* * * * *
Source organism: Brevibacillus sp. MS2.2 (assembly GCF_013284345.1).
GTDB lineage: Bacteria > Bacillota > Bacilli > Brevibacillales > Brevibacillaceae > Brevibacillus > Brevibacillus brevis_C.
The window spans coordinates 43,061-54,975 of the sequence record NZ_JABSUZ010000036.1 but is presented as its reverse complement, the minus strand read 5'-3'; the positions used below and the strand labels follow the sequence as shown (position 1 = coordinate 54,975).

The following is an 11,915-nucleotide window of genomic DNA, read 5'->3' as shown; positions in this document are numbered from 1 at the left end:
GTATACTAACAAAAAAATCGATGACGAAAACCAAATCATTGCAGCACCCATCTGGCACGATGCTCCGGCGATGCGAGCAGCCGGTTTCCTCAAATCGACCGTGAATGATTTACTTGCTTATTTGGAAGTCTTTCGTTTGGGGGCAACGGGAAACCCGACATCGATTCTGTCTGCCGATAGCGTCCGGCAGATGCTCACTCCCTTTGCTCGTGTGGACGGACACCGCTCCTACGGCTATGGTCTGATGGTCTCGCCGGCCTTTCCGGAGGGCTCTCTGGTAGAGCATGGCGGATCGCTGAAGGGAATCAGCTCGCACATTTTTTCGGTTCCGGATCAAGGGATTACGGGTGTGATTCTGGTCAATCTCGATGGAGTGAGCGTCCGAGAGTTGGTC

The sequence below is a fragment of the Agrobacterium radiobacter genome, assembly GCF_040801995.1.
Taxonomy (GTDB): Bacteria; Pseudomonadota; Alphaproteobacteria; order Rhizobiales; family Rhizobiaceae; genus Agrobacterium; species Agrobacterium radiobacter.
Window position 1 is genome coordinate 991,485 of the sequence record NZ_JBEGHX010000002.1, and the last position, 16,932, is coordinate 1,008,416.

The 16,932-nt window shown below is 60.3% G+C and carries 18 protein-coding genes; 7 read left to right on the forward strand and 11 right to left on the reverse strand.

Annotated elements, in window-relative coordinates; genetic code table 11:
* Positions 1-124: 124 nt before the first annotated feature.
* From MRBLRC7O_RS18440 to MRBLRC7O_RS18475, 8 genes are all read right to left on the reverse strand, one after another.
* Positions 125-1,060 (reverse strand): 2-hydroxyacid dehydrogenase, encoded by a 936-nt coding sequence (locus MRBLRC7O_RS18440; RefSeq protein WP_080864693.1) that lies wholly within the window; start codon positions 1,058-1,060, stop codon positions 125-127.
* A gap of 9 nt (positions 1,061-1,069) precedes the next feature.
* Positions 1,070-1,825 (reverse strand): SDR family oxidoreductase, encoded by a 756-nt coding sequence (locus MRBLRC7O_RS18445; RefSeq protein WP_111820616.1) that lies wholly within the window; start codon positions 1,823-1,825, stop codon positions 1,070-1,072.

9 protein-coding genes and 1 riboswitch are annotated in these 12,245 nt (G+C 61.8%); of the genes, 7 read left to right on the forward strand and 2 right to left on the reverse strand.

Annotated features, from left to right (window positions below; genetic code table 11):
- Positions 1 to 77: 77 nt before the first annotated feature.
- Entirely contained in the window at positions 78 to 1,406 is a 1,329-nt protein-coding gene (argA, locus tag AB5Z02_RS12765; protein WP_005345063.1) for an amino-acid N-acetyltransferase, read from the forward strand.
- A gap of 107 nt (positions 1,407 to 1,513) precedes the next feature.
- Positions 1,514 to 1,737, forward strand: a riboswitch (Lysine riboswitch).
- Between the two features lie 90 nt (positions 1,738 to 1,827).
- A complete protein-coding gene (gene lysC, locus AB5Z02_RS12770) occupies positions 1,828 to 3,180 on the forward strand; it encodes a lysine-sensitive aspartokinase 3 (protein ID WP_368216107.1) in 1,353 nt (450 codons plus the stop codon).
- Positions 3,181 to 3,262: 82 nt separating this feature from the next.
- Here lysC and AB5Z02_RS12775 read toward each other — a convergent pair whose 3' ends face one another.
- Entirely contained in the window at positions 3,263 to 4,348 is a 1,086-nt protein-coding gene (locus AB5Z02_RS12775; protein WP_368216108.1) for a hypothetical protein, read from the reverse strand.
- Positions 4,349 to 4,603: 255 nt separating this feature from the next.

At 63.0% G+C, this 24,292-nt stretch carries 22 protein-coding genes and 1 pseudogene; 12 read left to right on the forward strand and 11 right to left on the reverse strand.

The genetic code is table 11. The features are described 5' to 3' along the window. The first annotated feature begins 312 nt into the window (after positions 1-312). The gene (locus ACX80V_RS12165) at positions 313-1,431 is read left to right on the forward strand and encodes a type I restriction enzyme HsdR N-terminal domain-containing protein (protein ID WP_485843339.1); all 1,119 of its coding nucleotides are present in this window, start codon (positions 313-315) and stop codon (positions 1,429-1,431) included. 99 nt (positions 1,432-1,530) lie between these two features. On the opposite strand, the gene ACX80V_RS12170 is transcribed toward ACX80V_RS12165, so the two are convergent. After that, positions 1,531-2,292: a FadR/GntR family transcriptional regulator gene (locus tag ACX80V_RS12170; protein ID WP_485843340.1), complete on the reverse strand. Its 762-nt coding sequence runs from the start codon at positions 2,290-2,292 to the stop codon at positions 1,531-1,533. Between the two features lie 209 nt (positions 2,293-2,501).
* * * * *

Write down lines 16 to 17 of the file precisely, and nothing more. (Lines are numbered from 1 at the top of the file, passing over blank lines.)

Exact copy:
9 protein-coding genes and 1 riboswitch are annotated in these 12,245 nt (G+C 61.8%); of the genes, 7 read left to right on the forward strand and 2 right to left on the reverse strand.

Annotated features, from left to right (window positions below; genetic code table 11):